Ghanaians have been asked not see sickle cell disease as a 'death sentence' or an 'evil disease' but rather a genetic blood disorder that could be prevented and managed.
Mr Kofi Tenkorang, Chief Executive Officer of African Sickle Cell Watch, a non-governmental organisation also appealed to the public to assist in the fight against the stigmatisation associated with the disease.
Mr Tenkorang made the call at the University of Ghana, Legon on Saturday during a health screening and blood donation exercise.
The programme dubbed 'Legon goes Red Reloaded' was supported by Youth Action Movement, Planned Parenthood Association of Ghana (PPAG) and African Sickle Cell Watch (ASCW).
Over 200 students are expected to undergo free HIV Testing, Eye and Breast Cancer Screening, Sickle cell disease and cervical cancer screening among others. The occasion was used to distribute free condoms to the students and provide counselling services.
Mr Tenkrong emphasised the need for the public to be made aware of the fact that sickle cell disease was not an evil disease as perceived by a section of the public.
According to him, the disease has been considered by the United Nations as a global public health concern which has social economic effects on a country.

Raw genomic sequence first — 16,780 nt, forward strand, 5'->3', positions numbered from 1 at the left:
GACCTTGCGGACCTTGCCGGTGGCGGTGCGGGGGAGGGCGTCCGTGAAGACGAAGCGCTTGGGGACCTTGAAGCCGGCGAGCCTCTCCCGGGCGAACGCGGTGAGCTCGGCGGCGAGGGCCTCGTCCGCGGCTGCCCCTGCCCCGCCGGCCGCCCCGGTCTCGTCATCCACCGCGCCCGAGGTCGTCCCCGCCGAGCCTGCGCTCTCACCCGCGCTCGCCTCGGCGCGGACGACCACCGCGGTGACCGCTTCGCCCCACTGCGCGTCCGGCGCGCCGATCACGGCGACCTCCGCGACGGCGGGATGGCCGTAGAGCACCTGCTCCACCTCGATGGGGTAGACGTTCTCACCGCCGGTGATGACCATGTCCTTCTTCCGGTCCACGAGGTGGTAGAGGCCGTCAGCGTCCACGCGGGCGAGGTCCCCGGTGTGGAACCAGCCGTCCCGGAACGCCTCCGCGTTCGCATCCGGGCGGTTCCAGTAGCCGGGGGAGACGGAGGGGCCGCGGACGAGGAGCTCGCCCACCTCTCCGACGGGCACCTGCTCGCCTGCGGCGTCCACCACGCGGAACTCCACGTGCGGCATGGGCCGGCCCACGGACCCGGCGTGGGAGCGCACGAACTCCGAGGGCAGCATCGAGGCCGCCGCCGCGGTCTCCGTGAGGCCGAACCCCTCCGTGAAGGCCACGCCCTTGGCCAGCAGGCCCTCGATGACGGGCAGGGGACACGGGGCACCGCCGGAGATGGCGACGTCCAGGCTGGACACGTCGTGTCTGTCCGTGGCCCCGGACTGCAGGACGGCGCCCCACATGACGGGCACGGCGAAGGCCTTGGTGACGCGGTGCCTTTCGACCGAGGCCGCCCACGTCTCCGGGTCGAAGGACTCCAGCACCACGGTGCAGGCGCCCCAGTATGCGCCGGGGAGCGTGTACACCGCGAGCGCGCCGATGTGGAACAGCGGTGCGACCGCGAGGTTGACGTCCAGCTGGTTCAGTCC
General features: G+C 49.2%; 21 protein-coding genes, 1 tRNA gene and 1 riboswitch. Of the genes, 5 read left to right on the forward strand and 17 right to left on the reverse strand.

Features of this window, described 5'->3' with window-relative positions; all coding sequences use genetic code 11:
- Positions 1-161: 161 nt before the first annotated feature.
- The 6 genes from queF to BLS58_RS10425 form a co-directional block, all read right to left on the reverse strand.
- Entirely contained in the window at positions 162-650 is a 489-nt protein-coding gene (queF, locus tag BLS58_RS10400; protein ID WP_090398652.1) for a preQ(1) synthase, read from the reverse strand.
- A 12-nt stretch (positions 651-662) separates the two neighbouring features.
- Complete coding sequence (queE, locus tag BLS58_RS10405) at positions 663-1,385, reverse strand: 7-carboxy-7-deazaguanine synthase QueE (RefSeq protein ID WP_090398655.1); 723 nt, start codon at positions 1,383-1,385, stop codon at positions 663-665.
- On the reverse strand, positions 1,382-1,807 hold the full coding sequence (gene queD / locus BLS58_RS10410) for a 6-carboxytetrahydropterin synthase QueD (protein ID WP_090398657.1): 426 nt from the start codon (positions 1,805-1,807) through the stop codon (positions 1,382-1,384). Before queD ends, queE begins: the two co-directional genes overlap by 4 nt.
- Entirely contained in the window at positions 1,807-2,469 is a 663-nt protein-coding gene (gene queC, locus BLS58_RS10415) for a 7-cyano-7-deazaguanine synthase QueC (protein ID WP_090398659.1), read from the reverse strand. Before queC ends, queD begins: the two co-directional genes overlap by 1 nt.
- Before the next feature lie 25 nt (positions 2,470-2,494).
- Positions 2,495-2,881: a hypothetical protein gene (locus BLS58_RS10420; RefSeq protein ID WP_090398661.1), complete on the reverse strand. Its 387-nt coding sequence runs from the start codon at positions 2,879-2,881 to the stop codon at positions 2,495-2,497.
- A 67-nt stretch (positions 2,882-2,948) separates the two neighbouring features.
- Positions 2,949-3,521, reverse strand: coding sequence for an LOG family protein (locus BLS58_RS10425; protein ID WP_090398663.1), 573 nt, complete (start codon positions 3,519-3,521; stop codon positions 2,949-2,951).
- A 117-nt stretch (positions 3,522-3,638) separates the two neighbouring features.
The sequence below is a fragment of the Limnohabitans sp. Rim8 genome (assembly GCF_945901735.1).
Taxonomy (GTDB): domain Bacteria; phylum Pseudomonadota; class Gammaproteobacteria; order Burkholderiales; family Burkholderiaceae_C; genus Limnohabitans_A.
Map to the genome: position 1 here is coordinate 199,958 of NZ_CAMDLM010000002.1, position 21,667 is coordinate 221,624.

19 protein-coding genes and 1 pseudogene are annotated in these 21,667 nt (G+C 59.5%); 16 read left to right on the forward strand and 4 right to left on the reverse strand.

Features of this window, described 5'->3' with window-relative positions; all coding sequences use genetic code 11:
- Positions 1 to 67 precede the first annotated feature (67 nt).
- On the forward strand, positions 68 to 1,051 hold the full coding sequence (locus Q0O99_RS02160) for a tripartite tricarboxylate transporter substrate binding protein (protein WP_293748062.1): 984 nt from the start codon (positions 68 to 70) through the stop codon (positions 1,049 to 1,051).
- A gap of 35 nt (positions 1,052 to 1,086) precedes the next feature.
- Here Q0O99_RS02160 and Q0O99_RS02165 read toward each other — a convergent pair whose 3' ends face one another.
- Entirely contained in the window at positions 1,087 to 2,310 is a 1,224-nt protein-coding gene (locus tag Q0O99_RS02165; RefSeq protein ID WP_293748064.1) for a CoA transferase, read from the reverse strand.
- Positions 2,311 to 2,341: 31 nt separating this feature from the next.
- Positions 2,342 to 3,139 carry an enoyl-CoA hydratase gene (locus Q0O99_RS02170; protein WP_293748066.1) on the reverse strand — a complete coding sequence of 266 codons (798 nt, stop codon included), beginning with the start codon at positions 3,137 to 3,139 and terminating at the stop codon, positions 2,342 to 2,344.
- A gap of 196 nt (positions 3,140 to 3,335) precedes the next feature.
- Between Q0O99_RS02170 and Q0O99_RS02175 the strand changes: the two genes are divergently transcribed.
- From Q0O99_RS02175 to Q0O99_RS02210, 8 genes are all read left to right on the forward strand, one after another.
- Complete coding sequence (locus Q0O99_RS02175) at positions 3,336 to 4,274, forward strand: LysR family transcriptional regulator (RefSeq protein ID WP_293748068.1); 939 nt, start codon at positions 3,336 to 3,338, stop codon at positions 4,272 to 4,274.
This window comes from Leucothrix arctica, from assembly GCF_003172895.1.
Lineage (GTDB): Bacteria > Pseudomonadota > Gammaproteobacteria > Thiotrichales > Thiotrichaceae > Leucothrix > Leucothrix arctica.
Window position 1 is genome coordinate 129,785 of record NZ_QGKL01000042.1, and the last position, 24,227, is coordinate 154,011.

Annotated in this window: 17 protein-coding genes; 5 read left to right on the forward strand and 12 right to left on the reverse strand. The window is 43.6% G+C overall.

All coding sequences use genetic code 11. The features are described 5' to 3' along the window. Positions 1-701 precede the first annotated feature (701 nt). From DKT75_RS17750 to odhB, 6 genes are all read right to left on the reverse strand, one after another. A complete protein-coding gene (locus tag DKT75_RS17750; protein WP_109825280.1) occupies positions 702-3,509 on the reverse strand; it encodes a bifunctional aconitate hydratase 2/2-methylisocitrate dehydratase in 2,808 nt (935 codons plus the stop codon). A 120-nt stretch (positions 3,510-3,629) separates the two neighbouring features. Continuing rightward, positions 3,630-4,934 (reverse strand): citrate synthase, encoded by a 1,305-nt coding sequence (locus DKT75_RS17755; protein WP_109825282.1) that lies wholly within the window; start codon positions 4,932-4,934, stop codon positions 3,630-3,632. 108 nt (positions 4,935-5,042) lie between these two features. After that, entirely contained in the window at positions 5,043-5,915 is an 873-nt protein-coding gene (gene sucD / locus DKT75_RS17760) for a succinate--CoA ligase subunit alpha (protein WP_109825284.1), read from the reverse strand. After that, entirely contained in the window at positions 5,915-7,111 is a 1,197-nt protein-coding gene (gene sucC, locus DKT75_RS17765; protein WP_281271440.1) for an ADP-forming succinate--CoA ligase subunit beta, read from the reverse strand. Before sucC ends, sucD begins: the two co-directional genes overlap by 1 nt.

The Chief Executive Officer of ASCW urged the public to do away with the notion that people affected by the disease often do not leave longer adding 'persons with sickle cell disease could live a long and quality life if they get the needed support from families and embark on regular check-ups at medical facilities.'
He regretted the spate of divorce among couples whose kids have the disease adding that women are now left with the burden of taking care of those children.
'This should not be so, men and women should rather come together to offer support in terms of financial, emotional and psychological support,' Mr Tenkorang said.
He appealed to the men who abandon their families to lend a hand in managing the disease and not flee from their marriages.
When asked why his organisation chose the University to embark on the screening, Mr Tenkorang said the students were young and were entering into relationships which could lead to marriages and therefore it was important for them to know their sickle cell status before marriage.
He further observed that the women dominated the screening exercise because they often feel the brunt of the effect of the diseases by taking care of children with the disease.
Mr Tenkornag said one of the core mandates of his organisation was to create awareness through education and embark on advocacy of the sickle cell disease to reduce its prevalence and high morbidity in Ghana and Africa at large.
He said screening at the University was going to be a yearly affair to ensure that students ascertained their status and reduced the current prevalence.
Last year, Sickle cell Disease prevalence rate was about 25 per cent and an estimated two per cent of births, amounting to approximately 15,000 babies were born with the disease annually.
The World Health Organisation estimates that five per cent of the world's population have trait and over 300,000 babies are born annually with haemoglobinopathies (mostly Sickle Cell Disease and thalassemia).